Random Rewards is one of the primary causes of trader failure.
In the course of learning to trade, you will have losses and they will cause you pain.
You may not remember the details of those painful experiences, but your brain stores details about everything that ever hurt you and tries to avoid those things in the future.
A trader’s relationship to the market worsens for the same reason marriages tend to get off track: too much pain and not enough reward. If the balance of pain and reward is poor, your mind begins to associate key market patterns with pain. In marriages, the ratio of positive to negative experiences needs to be around 4:1 for the marriage to last. The same ratio holds true in trading.
The Tipping Point
If the balance of reward vs pain is around 50-50, most traders will not be able to stay emotionally balanced. If you win and lose about equally, the trading environment becomes “randomly rewarding.” What this means is that Action A sometimes produces a Reward and sometimes produces Pain. The brain of the average trader (and of mammals in general) is not at all happy with that 50-50 ratio.
The randomness of reward causes us to try harder to figure out a more satisfying solution. Rats that are rewarded randomly press the lever in the cage faster and more frequently. Ultimately, however, a randomly rewarding environment becomes a terribly demoralizing situation, even for a rat.
Neither humans nor animals can tolerate being powerless to act consistently in our own best interest when the consequences of failure are painful. Prolonged random reinforcement is so toxic to the mind that it has been applied as a brainwashing technique to break down psychic cohesion and resistance in prisoners of war.
It is not unusual for randomly rewarded traders to feel as though they are literally being tortured by the market. And they are. No wonder so many traders quit. But before they do, they typically enter a debilitated state in which they trade poorly as they try various desperate measures to rescue themselves.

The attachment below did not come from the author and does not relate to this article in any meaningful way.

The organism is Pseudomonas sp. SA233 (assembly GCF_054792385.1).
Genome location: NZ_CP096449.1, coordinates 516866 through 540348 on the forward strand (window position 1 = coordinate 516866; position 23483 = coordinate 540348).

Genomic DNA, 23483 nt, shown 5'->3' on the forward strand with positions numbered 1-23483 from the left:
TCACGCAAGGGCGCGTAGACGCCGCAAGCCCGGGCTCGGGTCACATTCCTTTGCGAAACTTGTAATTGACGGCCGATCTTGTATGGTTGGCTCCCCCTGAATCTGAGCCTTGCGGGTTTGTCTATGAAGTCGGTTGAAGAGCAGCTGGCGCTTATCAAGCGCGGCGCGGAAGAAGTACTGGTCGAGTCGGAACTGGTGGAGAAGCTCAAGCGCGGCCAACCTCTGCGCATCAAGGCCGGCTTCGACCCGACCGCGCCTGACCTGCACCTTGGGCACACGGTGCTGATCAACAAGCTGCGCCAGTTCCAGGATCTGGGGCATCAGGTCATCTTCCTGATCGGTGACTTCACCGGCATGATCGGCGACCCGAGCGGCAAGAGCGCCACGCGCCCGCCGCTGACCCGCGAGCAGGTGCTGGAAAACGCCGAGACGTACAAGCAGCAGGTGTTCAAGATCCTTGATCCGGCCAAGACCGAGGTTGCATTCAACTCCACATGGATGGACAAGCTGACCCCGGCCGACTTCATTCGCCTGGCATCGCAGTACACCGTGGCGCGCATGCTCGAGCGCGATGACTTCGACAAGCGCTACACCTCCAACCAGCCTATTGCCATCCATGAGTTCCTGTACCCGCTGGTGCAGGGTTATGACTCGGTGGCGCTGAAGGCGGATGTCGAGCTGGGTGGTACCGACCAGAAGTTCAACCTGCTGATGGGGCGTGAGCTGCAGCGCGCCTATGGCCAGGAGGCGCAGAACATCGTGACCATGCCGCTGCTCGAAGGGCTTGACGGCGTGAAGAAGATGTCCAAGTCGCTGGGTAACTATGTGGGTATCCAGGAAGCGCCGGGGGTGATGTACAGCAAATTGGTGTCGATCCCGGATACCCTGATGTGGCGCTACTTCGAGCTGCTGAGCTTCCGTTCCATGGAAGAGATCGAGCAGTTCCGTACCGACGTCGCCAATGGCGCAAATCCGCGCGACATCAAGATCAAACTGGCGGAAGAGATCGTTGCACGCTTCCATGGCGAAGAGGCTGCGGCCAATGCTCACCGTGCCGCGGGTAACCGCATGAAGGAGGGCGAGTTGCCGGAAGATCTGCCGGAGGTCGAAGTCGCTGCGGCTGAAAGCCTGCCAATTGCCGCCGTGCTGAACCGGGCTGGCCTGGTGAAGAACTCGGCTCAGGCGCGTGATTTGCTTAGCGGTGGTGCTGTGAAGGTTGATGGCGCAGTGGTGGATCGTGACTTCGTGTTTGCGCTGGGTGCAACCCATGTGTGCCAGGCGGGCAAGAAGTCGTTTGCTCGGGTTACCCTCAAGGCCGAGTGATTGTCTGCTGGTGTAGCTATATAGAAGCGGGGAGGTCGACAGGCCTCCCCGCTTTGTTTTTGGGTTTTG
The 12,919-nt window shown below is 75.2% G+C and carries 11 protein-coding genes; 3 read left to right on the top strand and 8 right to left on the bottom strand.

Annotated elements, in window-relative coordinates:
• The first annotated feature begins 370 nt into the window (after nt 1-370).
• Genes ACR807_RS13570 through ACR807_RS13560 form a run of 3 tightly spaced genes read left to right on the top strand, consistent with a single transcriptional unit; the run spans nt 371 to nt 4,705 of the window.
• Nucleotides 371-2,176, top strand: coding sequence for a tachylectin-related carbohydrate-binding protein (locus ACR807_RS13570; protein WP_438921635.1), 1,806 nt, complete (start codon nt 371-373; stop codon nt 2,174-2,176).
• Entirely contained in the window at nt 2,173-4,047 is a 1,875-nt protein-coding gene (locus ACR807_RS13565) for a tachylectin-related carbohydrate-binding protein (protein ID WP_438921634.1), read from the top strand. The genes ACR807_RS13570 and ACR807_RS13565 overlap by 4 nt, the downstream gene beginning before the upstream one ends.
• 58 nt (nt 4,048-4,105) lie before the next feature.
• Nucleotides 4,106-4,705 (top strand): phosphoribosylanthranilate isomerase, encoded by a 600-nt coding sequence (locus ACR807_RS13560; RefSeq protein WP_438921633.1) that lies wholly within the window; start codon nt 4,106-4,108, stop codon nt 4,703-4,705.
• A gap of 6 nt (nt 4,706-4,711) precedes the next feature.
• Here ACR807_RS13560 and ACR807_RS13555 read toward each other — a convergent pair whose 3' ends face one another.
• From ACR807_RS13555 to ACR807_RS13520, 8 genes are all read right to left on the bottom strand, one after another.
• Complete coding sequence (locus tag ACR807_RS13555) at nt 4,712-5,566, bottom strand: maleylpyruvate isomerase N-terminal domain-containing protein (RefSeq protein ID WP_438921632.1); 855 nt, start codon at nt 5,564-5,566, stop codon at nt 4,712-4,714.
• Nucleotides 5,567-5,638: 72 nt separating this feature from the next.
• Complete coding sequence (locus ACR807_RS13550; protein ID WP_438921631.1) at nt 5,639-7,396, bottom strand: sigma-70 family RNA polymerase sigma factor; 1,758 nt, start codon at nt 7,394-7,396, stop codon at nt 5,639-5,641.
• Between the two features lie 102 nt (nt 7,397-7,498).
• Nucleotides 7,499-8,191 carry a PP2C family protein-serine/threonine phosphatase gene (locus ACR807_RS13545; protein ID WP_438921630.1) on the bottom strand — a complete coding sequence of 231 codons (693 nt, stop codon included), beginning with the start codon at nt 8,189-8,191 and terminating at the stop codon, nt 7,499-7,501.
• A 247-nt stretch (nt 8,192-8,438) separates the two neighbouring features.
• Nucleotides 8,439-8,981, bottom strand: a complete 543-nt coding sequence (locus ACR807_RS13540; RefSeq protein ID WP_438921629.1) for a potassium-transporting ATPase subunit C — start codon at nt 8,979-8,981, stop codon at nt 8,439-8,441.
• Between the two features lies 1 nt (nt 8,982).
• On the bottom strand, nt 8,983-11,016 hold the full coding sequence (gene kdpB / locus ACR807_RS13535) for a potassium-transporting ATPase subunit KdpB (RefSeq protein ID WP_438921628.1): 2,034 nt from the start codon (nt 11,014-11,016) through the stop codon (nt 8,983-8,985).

Random & Senseless Acts of Trading
In this highly ambiguous situation, a trader’s own behavior becomes more random in an attempt to sync up with the market. As uncertainty becomes more and more uncomfortable (because it becomes increasingly associated with painful consequences) traders come to over-rely on analysis, intuition and gut feel.
Randomly reinforced traders shift focus on their trading plan and focus on trying to predict what the market will do next in order to avoid the painful consequences of being wrong.
If rewards from trading remain at a random level, the emotional damage increases to the point that a trader’s behavior becomes increasingly chaotic and results in an account blow up. On average, traders re-fund futures accounts 3.8 times before the torturous “wash and rinse cycle” is complete and they are hung out to dry.
It is crucially important for 96% of traders to increase the ratio of wins vs losses well above 50-50. For about 4% of traders, it does not matter.
Until next time,
Dr. Kenneth Reid holds a Ph.D. in Clinical Psychology. He is currently a trading coach and has published articles for Forbes, SmartMoney, and SFO Magazine. He has also appeared on CNBC and writes a column on The Trading Psychology for Trader Planet. Kenneth Specialized in trading stock and futures and is working on a futures trading book.